Our 2120 paleoclimatologist could also find the pandemic in the tree rings. As trees grow, they absorb sulfur, nitrogen oxides, and metals such as cadmium deposited from the atmosphere in soil and water. Scientists can use mass spectrometry to analyze how levels vary from year to year. Rings can provide an even better record than ice cores because the trees are much closer to cities and industrial centers than the average glacier. Studies show that even particles that stay in the air for short periods of time can circulate quite far. For example, the burning of fossil fuels in the United States and Europe is a primary source of soot particles that cover ice and snow in the Arctic.

Other markers of the pandemic could involve higher levels of certain materials than average rather than less of them. Kim Cobb, a paleoclimatologist at the Georgia Institute of Technology, believes that the growing mountain of plastic personal protective equipment, or PPE, that is being discarded, could appear in layers of sediment in waterways. "You would probably see them in river deltas, in coastal sedimentary sequences and, I imagine, in some lake systems, especially if they are adjacent to large cities," he says. Many metric tons of plastics already find their way into these sediments, but the addition of billions of gloves, masks, and other single-use items could create a pulse, a thicker and perhaps even distinct layer that represents a rich cataclysm. in plastics. "It would be a marker, a chronological layer, that would be something fascinating for future geologists," says Cobb.

In 3020, an intrepid researcher could still discern that layer, given the long time many plastics take to degrade. A dendrochronologist could also be in the business with recording aerosols on some long-lived trees. The ice cores would certainly retain their markers, if some glaciers and ice sheets still existed.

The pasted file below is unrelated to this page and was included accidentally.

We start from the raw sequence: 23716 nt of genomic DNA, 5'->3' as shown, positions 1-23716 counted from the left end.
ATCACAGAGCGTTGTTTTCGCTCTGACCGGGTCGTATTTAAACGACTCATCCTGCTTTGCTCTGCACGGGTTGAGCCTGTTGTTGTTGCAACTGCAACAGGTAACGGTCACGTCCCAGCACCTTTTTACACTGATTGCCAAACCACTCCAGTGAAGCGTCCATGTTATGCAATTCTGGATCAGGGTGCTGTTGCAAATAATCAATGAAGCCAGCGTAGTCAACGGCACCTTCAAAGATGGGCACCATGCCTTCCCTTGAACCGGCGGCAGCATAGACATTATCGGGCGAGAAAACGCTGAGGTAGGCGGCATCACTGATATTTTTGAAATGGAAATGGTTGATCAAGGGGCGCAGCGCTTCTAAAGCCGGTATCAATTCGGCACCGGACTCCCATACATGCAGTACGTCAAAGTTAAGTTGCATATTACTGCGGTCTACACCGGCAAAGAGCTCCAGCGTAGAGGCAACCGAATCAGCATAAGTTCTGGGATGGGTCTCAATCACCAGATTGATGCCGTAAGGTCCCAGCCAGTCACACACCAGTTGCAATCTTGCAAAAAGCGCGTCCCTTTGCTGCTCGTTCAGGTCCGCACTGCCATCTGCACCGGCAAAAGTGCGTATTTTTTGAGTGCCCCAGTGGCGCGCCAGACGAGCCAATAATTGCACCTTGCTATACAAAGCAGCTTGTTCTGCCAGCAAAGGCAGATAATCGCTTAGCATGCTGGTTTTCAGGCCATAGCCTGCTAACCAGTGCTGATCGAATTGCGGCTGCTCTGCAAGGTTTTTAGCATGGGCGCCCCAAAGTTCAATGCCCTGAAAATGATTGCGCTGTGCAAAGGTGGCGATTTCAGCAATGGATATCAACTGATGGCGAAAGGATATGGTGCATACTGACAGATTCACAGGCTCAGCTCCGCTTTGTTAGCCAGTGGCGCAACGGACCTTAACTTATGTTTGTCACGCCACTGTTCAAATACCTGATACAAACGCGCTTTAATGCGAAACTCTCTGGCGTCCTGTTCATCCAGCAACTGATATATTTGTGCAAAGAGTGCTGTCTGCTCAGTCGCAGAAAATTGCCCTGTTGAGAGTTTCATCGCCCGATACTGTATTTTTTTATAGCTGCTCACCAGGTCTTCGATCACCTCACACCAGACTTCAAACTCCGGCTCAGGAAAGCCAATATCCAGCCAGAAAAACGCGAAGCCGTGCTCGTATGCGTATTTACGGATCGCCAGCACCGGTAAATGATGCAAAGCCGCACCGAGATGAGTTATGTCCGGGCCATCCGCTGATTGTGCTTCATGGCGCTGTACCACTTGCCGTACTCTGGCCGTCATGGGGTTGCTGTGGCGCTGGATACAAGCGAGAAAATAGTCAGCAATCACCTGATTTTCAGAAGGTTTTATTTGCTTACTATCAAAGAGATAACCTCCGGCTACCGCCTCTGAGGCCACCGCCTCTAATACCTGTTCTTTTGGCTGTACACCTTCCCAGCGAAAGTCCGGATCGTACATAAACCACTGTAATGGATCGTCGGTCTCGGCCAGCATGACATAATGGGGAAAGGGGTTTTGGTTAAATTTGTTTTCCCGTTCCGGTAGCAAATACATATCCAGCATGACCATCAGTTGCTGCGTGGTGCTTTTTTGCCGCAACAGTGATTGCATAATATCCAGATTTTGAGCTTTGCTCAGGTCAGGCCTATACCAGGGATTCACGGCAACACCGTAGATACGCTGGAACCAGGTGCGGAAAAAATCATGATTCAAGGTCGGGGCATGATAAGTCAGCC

Ice would tell the same story 100,000 years from now. The oldest cores that reveal our past climate span millions of years. "Ice cores don't lie," says Mayewski. "They capture, as best they can, everything that is transported in the atmosphere."

However, across all of these records, pandemic-related changes in CO 2 emissions would be more difficult to detect. The gases are exchanged between the atmosphere and the snow until it is compressed into ice. If the drop in emissions lasts for only a few months before recovering, that period is likely not long enough to leave a noticeable shift. Of course, if the pandemic lasts longer than we all expect, the ice would register the fall.

Perhaps humanity can view the decline in the use of fossil fuels during the pandemic as an opportunity to truly part ways with them and intensively mitigate climate change. If that response occurs, 2020 could end up looking like a tipping point. Cobb says he imagines a scenario “where thousands of years from now, 2020 will mark the year of maximum emissions, and therefore maximum atmospheric CO 2 concentrations, because we come to value science and our collective responsibility among ourselves on a planet. little".

Video: World marks Earth Day during coronavirus pandemic (October 2020).